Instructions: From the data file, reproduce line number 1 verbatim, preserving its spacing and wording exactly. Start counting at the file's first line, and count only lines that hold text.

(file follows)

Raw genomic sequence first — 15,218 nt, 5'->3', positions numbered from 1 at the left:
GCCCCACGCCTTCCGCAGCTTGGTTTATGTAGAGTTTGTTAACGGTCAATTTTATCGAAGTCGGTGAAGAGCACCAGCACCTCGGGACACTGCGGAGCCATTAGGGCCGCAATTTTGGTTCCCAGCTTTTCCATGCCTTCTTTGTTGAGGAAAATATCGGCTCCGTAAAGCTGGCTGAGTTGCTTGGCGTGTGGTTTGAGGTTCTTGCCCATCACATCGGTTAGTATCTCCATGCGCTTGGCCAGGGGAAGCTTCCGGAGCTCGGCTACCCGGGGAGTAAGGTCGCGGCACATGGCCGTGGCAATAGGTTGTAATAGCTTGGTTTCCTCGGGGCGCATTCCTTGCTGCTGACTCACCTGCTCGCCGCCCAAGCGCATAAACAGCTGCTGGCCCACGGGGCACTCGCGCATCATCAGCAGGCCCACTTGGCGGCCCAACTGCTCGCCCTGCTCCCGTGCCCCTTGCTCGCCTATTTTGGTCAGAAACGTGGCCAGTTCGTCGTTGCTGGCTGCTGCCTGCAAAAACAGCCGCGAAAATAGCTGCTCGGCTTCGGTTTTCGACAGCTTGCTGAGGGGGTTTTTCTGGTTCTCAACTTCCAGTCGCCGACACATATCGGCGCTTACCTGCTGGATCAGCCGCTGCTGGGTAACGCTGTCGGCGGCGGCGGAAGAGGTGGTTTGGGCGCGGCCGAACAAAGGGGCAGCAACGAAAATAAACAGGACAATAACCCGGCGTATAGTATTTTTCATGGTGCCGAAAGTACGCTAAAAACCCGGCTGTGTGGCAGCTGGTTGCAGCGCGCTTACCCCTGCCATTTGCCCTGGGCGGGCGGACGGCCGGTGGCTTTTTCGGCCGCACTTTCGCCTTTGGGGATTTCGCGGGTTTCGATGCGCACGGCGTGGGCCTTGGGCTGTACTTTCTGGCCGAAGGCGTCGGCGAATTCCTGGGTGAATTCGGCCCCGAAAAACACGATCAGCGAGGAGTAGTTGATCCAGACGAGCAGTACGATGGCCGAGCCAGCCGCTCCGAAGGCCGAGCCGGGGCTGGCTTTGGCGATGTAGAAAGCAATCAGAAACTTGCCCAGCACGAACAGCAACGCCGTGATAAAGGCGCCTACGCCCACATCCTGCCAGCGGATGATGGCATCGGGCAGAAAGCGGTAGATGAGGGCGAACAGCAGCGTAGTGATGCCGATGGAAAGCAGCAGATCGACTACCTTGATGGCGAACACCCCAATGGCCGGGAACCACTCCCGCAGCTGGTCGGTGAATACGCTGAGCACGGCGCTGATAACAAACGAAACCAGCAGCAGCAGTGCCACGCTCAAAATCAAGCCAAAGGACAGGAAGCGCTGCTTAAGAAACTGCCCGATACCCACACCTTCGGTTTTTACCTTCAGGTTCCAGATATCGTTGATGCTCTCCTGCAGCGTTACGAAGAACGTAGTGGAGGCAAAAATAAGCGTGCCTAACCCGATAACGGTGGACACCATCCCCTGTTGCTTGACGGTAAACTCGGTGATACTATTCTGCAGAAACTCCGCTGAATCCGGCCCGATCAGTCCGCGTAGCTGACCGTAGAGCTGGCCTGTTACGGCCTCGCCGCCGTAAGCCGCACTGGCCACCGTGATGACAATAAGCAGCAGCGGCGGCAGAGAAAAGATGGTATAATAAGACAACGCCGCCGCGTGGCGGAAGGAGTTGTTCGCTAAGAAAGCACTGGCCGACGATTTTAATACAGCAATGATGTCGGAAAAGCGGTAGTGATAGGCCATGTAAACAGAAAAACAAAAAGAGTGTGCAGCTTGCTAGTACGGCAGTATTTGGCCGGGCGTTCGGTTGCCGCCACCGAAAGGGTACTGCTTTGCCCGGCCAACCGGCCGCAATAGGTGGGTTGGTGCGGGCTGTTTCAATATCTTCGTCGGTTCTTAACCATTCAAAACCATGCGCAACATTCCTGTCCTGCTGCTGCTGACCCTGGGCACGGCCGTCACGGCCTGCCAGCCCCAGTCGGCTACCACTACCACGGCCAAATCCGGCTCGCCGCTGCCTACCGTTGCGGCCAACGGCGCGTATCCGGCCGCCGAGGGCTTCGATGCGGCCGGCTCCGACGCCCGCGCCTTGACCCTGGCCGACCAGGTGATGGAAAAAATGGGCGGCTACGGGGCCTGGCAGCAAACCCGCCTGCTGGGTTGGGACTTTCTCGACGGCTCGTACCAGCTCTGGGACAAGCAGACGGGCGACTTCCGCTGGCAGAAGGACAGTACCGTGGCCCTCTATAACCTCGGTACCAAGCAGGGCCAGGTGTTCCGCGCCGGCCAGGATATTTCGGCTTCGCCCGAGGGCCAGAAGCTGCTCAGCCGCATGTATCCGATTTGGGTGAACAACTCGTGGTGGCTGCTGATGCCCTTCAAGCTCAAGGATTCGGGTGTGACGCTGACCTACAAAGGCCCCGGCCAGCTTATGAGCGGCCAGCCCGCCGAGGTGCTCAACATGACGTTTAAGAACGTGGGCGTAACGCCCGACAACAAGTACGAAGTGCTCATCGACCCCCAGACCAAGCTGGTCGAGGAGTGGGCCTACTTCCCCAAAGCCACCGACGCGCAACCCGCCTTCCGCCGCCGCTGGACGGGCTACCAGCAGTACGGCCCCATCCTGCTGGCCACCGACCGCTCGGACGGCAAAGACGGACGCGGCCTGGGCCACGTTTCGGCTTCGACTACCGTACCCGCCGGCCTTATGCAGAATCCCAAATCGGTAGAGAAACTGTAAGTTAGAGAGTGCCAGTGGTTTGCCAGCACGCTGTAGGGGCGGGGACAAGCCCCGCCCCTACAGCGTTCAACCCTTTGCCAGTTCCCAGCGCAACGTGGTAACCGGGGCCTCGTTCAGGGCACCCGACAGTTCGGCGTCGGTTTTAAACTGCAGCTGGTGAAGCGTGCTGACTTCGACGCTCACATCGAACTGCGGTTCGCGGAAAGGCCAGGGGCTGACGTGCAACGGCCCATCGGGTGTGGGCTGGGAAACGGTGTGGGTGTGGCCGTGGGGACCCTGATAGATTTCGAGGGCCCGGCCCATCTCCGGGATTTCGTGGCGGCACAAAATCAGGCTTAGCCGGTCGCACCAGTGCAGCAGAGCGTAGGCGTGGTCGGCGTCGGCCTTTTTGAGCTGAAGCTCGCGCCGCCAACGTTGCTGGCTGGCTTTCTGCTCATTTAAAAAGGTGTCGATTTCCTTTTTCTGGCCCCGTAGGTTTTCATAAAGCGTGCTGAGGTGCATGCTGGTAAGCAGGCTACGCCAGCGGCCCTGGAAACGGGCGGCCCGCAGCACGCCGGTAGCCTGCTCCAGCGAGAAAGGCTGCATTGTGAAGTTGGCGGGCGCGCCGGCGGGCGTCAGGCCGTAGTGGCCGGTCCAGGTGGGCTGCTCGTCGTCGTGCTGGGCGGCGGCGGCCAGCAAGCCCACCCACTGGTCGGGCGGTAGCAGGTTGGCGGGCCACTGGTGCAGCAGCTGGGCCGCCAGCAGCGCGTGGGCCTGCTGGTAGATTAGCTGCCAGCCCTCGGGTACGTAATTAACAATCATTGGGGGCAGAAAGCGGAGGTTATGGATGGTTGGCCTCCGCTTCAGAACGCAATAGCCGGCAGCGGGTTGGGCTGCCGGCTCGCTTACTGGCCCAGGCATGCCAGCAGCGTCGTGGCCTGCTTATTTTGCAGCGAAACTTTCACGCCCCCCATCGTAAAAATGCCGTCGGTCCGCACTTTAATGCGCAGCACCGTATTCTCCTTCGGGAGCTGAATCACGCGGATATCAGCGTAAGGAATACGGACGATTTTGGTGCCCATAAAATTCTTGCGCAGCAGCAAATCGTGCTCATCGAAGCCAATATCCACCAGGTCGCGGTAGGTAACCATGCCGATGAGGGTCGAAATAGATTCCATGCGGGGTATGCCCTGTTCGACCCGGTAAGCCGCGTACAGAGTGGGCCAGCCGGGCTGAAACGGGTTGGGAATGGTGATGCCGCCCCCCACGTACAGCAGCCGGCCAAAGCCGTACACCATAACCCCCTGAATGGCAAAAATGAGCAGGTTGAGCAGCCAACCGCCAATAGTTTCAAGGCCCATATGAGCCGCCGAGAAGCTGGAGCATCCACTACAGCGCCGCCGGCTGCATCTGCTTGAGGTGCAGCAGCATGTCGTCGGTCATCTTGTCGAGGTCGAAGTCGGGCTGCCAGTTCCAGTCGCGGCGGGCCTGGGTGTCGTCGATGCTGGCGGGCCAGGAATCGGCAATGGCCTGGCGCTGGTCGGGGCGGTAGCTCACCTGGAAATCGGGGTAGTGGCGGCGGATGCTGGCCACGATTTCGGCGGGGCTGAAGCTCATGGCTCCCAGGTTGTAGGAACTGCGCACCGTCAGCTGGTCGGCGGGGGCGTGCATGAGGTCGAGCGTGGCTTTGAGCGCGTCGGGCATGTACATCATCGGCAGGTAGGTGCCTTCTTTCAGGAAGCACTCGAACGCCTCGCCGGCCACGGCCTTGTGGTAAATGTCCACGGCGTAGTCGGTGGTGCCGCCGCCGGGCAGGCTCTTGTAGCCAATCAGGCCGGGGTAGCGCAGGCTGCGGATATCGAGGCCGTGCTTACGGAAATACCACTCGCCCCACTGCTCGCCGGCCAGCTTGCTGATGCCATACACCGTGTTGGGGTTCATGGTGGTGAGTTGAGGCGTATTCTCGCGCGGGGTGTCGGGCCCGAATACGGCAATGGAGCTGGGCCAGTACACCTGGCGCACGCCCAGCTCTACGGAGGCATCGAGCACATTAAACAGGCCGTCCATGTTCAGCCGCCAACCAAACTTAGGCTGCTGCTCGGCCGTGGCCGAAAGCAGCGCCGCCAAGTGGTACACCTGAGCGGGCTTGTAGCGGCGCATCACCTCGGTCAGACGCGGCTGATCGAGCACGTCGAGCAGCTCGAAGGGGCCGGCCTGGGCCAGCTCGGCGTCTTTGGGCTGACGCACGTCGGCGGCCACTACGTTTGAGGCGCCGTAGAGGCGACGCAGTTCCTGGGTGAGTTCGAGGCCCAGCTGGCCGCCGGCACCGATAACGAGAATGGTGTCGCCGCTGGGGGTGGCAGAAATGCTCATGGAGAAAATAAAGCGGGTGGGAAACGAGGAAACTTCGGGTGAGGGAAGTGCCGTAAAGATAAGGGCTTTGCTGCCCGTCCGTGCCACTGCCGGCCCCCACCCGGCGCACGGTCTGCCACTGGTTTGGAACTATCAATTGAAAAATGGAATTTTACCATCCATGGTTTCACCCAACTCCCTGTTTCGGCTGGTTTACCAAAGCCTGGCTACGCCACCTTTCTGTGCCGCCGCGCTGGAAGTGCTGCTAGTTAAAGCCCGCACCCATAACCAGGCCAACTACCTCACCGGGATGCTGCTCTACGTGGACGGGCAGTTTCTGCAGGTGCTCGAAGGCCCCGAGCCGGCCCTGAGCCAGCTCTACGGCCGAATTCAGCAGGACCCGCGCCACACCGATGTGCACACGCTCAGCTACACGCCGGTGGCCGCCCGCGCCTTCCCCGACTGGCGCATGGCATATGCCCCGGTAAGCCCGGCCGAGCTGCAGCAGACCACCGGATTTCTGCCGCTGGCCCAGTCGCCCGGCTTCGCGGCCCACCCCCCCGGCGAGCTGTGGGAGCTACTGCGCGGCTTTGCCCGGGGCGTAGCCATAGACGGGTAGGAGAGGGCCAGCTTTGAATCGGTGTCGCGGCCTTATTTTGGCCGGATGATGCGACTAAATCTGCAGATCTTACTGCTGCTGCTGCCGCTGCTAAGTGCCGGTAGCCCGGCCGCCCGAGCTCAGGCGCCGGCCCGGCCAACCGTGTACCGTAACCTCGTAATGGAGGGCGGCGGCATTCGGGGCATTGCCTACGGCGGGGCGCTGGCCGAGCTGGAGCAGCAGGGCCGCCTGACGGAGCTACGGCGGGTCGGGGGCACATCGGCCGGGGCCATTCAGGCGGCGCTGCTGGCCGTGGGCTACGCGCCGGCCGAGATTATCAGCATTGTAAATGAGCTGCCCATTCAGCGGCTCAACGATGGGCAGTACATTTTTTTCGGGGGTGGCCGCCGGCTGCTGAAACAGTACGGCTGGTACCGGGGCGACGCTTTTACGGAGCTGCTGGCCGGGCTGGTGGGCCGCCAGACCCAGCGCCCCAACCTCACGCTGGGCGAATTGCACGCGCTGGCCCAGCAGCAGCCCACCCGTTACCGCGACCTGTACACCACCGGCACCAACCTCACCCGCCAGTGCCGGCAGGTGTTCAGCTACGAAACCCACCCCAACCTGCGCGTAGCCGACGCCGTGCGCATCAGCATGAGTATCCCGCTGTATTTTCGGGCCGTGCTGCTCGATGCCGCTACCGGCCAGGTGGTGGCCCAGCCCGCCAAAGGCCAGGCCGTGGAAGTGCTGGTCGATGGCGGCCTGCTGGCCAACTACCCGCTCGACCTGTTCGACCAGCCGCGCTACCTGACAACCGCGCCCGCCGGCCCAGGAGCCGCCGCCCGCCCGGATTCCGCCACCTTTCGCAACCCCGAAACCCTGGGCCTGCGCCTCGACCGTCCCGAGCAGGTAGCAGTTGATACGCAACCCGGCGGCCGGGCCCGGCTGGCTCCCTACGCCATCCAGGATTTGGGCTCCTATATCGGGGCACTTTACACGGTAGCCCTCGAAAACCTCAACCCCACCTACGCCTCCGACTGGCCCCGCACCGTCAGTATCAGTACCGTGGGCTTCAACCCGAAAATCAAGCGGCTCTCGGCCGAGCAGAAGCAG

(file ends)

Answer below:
Raw genomic sequence first — 15,218 nt, 5'->3', positions numbered from 1 at the left: